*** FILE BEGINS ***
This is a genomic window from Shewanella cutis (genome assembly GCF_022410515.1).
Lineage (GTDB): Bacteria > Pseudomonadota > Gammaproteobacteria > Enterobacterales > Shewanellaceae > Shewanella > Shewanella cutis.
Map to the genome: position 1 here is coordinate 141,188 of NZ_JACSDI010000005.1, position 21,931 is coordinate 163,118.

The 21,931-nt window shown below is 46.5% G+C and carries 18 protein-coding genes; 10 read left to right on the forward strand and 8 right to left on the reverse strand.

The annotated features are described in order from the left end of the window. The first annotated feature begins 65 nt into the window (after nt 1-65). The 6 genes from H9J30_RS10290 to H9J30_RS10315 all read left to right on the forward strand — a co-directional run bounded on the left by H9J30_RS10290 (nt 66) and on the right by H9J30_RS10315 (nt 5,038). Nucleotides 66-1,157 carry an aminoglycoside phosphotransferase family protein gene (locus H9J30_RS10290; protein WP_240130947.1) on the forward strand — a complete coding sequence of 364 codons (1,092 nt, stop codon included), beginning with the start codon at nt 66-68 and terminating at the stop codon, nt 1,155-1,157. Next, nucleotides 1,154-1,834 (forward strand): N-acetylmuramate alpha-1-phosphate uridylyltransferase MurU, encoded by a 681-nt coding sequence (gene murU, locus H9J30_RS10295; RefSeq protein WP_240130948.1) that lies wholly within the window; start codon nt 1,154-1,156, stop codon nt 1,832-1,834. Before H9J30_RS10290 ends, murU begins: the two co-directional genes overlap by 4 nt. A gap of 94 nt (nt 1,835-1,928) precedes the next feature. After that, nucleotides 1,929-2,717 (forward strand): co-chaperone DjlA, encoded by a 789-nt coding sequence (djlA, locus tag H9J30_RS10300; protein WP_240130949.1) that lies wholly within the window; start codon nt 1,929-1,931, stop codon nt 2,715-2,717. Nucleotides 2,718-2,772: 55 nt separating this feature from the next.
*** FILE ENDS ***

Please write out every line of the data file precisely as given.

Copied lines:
This is a genomic window from Shewanella cutis (genome assembly GCF_022410515.1).
Lineage (GTDB): Bacteria > Pseudomonadota > Gammaproteobacteria > Enterobacterales > Shewanellaceae > Shewanella > Shewanella cutis.
Map to the genome: position 1 here is coordinate 141,188 of NZ_JACSDI010000005.1, position 21,931 is coordinate 163,118.

The 21,931-nt window shown below is 46.5% G+C and carries 18 protein-coding genes; 10 read left to right on the forward strand and 8 right to left on the reverse strand.

The annotated features are described in order from the left end of the window. The first annotated feature begins 65 nt into the window (after nt 1-65). The 6 genes from H9J30_RS10290 to H9J30_RS10315 all read left to right on the forward strand — a co-directional run bounded on the left by H9J30_RS10290 (nt 66) and on the right by H9J30_RS10315 (nt 5,038). Nucleotides 66-1,157 carry an aminoglycoside phosphotransferase family protein gene (locus H9J30_RS10290; protein WP_240130947.1) on the forward strand — a complete coding sequence of 364 codons (1,092 nt, stop codon included), beginning with the start codon at nt 66-68 and terminating at the stop codon, nt 1,155-1,157. Next, nucleotides 1,154-1,834 (forward strand): N-acetylmuramate alpha-1-phosphate uridylyltransferase MurU, encoded by a 681-nt coding sequence (gene murU, locus H9J30_RS10295; RefSeq protein WP_240130948.1) that lies wholly within the window; start codon nt 1,154-1,156, stop codon nt 1,832-1,834. Before H9J30_RS10290 ends, murU begins: the two co-directional genes overlap by 4 nt. A gap of 94 nt (nt 1,835-1,928) precedes the next feature. After that, nucleotides 1,929-2,717 (forward strand): co-chaperone DjlA, encoded by a 789-nt coding sequence (djlA, locus tag H9J30_RS10300; protein WP_240130949.1) that lies wholly within the window; start codon nt 1,929-1,931, stop codon nt 2,715-2,717. Nucleotides 2,718-2,772: 55 nt separating this feature from the next.